2 Clinical need and practice

2.1 Asthma is a long‑term inflammatory disorder of the airways characterised by signs or symptoms including breathlessness, chest tightness, wheezing, sputum production, airflow obstruction, hyper‑responsiveness of airways and cough (particularly at night). Symptoms vary in frequency and severity, from intermittent and mild, to frequent and severe. Allergic and non‑allergic forms of asthma exist. Allergic asthma results from excess immunoglobulin E (IgE) produced in response to environmental allergens such as house dust mites, pollen and moulds. Non‑allergic asthma can be triggered by factors such as anxiety, stress, exercise, cold air, smoke and infection.

2.2 The Quality and Outcomes Framework (2008) estimated that 5.9% of the UK population receives treatment for asthma. Prevalence is highest in children aged 5 to 15 years, and decreases in adulthood until the age range of 55 to 64 years, when it rises again. In 2008/09, there were over 67,000 emergency hospital visits for asthma in the UK, with more than 40% of these for children aged 15 years or under. People with asthma may have an impaired quality of life, with symptoms leading to fatigue, and absence from school or work. Psychological problems, which can include stress, anxiety and depression, are up to 6 times more common than in the general population, and are particularly common in people with severe and difficult‑to‑control asthma. There are between 1000 and 1200 deaths from asthma each year in the UK, where, in 2008, the rate of premature death from asthma was 1.5 times higher than in the rest of Europe.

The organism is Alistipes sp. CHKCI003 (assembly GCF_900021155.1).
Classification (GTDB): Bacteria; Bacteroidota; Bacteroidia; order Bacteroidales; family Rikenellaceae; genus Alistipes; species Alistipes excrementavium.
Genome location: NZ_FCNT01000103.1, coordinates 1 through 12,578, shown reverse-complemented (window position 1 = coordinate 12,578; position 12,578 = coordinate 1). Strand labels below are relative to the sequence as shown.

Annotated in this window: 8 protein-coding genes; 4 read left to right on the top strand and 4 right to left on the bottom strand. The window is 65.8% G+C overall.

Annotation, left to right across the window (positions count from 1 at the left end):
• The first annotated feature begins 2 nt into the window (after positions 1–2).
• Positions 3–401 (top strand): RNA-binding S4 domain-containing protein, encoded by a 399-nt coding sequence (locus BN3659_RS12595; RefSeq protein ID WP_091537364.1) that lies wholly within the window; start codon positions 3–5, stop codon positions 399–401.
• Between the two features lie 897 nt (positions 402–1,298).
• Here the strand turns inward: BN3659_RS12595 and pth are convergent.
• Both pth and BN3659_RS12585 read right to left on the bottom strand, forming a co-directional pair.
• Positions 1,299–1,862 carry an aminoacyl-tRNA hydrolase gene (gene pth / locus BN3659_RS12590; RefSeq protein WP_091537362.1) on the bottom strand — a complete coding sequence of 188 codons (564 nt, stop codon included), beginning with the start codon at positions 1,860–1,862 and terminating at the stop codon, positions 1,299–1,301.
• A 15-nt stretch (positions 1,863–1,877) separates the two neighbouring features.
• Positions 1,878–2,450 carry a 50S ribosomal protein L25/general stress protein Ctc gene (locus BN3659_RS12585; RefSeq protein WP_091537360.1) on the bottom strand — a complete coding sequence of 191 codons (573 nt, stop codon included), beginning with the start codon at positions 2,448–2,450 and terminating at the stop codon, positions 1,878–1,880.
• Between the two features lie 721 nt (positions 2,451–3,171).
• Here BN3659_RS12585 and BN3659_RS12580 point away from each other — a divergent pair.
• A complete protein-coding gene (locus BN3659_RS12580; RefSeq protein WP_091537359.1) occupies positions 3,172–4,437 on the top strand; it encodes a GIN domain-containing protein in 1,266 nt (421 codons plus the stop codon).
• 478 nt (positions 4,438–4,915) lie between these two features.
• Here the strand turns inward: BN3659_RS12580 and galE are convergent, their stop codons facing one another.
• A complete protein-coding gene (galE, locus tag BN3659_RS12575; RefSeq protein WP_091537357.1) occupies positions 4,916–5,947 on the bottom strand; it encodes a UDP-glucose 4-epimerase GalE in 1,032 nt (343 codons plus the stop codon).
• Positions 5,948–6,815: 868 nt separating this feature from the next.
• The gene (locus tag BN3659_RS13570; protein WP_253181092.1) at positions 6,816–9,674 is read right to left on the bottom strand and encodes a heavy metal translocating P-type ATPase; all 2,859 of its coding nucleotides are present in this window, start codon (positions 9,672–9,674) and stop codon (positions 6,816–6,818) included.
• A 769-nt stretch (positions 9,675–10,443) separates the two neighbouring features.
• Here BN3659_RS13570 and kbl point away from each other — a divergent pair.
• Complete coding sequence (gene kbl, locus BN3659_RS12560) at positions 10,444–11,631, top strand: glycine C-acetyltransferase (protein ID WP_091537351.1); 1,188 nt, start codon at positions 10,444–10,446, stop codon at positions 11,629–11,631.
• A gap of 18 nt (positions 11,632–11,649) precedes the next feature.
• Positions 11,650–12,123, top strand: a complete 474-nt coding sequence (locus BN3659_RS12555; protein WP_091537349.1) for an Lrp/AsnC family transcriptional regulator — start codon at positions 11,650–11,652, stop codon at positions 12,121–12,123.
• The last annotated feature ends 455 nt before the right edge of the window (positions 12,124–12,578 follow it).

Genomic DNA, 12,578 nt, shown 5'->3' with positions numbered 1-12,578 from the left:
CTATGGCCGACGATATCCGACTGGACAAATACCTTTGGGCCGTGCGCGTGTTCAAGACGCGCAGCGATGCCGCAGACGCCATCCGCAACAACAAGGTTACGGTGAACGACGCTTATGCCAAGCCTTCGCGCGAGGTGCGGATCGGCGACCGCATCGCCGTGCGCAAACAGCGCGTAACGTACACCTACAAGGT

2.3 There is no cure for asthma and the aim of treatment is to control symptoms while minimising the adverse reactions to treatment. Current guidelines from the British Thoracic Society (BTS) and Scottish Intercollegiate Guidelines Network (SIGN) recommend a stepwise approach to treatment aligned with the pathway of the Global Initiative for Asthma (GINA). Good control, characterised by no symptoms, normal lung function and no exacerbations, is achieved by stepping up or down treatment as necessary. Severe persistent allergic asthma is defined as poor control despite eliminating environmental allergens and correctly optimising standard care.

2.4 Step 1 (for mild intermittent asthma) of the GINA pathway recommends using inhaled short‑acting beta2 agonists occasionally, and step 2 recommends introducing inhaled corticosteroids at 200–800 micrograms per day in people aged 12 years and over and at 200–400 micrograms per day in children aged 5 to 12 years. Step 3 recommends adding an inhaled long‑acting beta2 agonist and, if control remains inadequate, increasing the dosage of inhaled corticosteroids to 800 micrograms per day in adults and adolescents and to 400 micrograms per day in children. If a person's asthma does not respond to an inhaled long‑acting beta2 agonist, a leukotriene receptor antagonist (oral), a theophylline (oral) or a slow‑release beta2 agonist (oral) may be considered instead. Step 4 recommends increasing the dosage of inhaled corticosteroids to up to 2000 micrograms per day in adults and adolescents and up to 800 micrograms per day in children. As with step 3, adding a leukotriene receptor antagonist, a theophylline or an oral beta2 agonist may also be considered. Before moving to step 5, clinicians should refer people whose asthma is inadequately controlled to specialist care. Step 5 recommends daily corticosteroid tablets at the lowest dose that provides adequate control, alongside high‑dose inhaled corticosteroids. Treatments that can minimise the use of corticosteroid tablets may also be considered. The adverse effects of long‑term oral corticosteroids are significant and include adrenal suppression, glucose intolerance, decreased bone mineral density, cataracts and glaucoma, and growth failure in children.

  • National Institute for Health and Care Excellence (NICE)